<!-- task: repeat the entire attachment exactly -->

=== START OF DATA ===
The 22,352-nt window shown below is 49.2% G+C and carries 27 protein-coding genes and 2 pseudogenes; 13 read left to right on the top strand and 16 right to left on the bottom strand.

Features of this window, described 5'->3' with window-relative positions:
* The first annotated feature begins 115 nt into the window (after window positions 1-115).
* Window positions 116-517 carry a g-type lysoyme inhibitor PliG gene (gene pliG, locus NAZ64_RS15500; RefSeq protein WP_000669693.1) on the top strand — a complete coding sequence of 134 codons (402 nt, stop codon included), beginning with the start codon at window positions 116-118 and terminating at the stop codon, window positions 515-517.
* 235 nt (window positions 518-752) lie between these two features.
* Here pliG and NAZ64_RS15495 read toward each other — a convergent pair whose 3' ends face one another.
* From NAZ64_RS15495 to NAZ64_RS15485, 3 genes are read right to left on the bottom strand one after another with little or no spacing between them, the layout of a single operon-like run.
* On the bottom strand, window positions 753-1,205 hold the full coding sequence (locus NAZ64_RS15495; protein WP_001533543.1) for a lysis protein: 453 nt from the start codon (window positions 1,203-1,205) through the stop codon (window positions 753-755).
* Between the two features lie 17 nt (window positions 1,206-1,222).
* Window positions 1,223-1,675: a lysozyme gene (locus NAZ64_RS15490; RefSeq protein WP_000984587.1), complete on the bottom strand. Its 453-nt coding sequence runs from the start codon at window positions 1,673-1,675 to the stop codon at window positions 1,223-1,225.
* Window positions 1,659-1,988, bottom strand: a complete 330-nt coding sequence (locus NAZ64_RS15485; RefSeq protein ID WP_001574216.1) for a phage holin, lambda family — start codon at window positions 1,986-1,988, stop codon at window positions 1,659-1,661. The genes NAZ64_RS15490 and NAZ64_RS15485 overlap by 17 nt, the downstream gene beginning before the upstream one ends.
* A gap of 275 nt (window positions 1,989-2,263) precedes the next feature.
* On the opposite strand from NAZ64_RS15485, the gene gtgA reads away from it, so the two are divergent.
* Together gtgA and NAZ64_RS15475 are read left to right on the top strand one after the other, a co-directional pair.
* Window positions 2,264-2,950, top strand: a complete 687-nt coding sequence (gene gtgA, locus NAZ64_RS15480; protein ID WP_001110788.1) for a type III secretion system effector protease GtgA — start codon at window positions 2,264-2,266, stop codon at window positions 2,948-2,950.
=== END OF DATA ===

The 22,352-nt window shown below is 49.2% G+C and carries 27 protein-coding genes and 2 pseudogenes; 13 read left to right on the top strand and 16 right to left on the bottom strand.

Features of this window, described 5'->3' with window-relative positions:
* The first annotated feature begins 115 nt into the window (after window positions 1-115).
* Window positions 116-517 carry a g-type lysoyme inhibitor PliG gene (gene pliG, locus NAZ64_RS15500; RefSeq protein WP_000669693.1) on the top strand — a complete coding sequence of 134 codons (402 nt, stop codon included), beginning with the start codon at window positions 116-118 and terminating at the stop codon, window positions 515-517.
* 235 nt (window positions 518-752) lie between these two features.
* Here pliG and NAZ64_RS15495 read toward each other — a convergent pair whose 3' ends face one another.
* From NAZ64_RS15495 to NAZ64_RS15485, 3 genes are read right to left on the bottom strand one after another with little or no spacing between them, the layout of a single operon-like run.
* On the bottom strand, window positions 753-1,205 hold the full coding sequence (locus NAZ64_RS15495; protein WP_001533543.1) for a lysis protein: 453 nt from the start codon (window positions 1,203-1,205) through the stop codon (window positions 753-755).
* Between the two features lie 17 nt (window positions 1,206-1,222).
* Window positions 1,223-1,675: a lysozyme gene (locus NAZ64_RS15490; RefSeq protein WP_000984587.1), complete on the bottom strand. Its 453-nt coding sequence runs from the start codon at window positions 1,673-1,675 to the stop codon at window positions 1,223-1,225.
* Window positions 1,659-1,988, bottom strand: a complete 330-nt coding sequence (locus NAZ64_RS15485; RefSeq protein ID WP_001574216.1) for a phage holin, lambda family — start codon at window positions 1,986-1,988, stop codon at window positions 1,659-1,661. The genes NAZ64_RS15490 and NAZ64_RS15485 overlap by 17 nt, the downstream gene beginning before the upstream one ends.
* A gap of 275 nt (window positions 1,989-2,263) precedes the next feature.
* On the opposite strand from NAZ64_RS15485, the gene gtgA reads away from it, so the two are divergent.
* Together gtgA and NAZ64_RS15475 are read left to right on the top strand one after the other, a co-directional pair.
* Window positions 2,264-2,950, top strand: a complete 687-nt coding sequence (gene gtgA, locus NAZ64_RS15480; protein ID WP_001110788.1) for a type III secretion system effector protease GtgA — start codon at window positions 2,264-2,266, stop codon at window positions 2,948-2,950.